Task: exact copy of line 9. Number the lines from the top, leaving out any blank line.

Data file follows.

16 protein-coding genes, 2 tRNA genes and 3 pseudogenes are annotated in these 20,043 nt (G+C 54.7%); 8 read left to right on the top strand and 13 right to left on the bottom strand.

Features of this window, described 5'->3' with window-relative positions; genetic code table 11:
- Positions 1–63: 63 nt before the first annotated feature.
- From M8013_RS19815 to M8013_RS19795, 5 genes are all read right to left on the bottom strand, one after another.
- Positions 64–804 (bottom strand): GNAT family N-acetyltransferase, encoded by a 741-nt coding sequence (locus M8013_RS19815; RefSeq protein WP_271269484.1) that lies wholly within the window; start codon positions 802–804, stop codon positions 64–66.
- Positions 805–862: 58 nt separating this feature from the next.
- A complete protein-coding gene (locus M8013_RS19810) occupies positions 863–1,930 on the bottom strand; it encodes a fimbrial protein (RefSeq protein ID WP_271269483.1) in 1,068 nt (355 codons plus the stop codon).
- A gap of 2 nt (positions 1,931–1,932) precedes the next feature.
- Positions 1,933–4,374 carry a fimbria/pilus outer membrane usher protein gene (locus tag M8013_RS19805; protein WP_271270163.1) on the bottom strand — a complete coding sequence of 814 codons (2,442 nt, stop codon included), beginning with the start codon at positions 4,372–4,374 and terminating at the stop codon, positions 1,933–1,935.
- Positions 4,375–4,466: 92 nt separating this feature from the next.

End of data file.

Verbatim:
- Positions 1,933–4,374 carry a fimbria/pilus outer membrane usher protein gene (locus tag M8013_RS19805; protein WP_271270163.1) on the bottom strand — a complete coding sequence of 814 codons (2,442 nt, stop codon included), beginning with the start codon at positions 4,372–4,374 and terminating at the stop codon, positions 1,933–1,935.